Importance of speech production for phonological awareness and word decoding: the case of children with cerebral palsy.
until further notice
SourceResearch in Developmental Disabilities, 30, 4, (2009), pp. 712-726
Article / Letter to editor
Display more detailsDisplay less details
Research in Developmental Disabilities
SubjectNCEBP 8: Psychological determinants of chronic illness; NCEBP 8: Psychological determinants of chronic illness
The goal of this longitudinal study was to investigate the precursors of early reading development in 52 children with cerebral palsy at kindergarten level in comparison to 65 children without disabilities. Word Decoding was measured to investigate early reading skills, while Phonological Awareness, Phonological Short-term Memory (STM), Speech Perception, Speech Production and Nonverbal Reasoning were considered reading precursors. Children with cerebral palsy lag behind on all reading precursors at the beginning of the second year of kindergarten. For the children without disabilities, early reading skills in Grade 1 were best predicted by Phonological Awareness and Phonological STM while Speech Production was the most important predictor of early reading success for the children with cerebral palsy, followed by Phonological Awareness and Speech Perception. Furthermore, for children with cerebral palsy, Speech Production appears to dominate reading development, as Speech Production measured at the beginning of the second year of kindergarten was strongly predictive of all other reading precursors measured at the end of the second year of kindergarten. The results of this study reveal that children with cerebral palsy with additional speech impairments are at risk for limited literacy development. Clinical implications are discussed.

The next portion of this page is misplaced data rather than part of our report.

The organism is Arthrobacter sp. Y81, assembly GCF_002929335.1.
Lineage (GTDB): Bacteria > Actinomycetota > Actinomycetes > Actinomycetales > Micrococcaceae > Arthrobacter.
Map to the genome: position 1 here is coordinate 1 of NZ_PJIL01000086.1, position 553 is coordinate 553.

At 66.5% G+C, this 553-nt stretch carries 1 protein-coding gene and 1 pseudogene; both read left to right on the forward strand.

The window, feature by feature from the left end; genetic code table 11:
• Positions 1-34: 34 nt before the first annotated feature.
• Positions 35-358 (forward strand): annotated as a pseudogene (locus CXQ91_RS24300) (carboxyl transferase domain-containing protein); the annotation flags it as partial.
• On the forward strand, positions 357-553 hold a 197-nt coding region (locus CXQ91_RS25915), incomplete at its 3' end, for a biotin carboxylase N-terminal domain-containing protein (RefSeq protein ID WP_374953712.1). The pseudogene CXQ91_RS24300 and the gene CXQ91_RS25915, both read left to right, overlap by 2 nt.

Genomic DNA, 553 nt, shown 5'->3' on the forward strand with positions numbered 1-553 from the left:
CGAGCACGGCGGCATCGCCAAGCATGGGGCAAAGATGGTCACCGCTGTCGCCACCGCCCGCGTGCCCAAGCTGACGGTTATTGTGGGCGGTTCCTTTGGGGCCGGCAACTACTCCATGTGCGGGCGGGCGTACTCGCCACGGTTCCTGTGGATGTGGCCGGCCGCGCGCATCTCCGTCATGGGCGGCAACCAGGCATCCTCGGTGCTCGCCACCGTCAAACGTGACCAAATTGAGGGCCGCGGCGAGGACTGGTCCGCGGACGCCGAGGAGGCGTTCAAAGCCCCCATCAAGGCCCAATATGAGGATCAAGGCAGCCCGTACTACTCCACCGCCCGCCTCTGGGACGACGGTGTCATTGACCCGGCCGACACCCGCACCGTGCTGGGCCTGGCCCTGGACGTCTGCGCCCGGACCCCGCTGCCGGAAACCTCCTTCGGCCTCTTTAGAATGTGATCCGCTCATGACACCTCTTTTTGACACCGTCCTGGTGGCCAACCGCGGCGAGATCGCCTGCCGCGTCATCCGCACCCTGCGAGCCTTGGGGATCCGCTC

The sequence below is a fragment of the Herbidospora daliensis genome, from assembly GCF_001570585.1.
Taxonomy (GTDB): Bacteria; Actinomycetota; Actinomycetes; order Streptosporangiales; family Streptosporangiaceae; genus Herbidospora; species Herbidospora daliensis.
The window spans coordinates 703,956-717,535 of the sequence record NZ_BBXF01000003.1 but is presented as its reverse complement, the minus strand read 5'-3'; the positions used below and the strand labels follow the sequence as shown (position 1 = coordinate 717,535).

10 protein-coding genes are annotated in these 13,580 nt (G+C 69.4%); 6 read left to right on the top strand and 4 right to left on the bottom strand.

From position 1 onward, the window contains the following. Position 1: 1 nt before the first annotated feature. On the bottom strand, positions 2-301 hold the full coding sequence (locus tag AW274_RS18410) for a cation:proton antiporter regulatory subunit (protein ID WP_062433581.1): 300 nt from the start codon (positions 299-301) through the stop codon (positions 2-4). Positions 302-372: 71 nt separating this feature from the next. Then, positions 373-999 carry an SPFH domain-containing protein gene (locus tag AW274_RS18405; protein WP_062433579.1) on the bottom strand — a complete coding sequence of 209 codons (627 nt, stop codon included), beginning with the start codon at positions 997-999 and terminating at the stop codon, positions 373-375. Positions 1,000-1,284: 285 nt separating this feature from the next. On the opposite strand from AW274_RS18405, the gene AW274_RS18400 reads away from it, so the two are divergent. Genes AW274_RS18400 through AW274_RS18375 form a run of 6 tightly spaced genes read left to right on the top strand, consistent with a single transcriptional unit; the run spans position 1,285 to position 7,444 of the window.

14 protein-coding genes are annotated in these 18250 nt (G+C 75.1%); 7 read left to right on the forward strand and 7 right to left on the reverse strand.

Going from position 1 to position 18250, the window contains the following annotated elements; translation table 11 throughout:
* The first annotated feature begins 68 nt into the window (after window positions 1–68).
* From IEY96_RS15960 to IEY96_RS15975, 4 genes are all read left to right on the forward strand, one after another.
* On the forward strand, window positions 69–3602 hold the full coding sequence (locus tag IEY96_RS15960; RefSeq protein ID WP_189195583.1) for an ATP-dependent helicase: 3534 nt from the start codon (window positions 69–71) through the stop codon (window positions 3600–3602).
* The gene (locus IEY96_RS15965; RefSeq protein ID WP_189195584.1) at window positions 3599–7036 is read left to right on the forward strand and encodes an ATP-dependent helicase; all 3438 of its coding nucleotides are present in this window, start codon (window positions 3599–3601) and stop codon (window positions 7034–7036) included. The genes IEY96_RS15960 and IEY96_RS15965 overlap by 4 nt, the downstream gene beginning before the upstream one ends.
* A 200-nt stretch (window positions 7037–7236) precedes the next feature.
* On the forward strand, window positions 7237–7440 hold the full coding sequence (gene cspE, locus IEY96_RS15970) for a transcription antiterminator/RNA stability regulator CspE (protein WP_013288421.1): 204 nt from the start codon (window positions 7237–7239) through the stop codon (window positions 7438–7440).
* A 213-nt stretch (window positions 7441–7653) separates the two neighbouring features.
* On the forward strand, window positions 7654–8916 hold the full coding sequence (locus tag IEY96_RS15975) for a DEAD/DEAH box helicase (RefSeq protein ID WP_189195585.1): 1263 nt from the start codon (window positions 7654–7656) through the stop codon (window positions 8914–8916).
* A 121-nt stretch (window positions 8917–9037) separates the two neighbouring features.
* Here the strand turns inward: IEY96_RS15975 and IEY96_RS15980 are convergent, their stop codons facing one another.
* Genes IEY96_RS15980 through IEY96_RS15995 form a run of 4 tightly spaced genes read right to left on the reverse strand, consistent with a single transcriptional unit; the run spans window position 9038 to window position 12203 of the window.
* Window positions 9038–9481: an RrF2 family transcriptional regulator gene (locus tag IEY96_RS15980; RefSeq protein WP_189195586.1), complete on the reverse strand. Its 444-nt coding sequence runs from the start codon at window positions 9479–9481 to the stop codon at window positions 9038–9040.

Upload full text
Use your RU credentials (u/z-number and password) to log in with SURFconext to upload a file for processing by the repository team.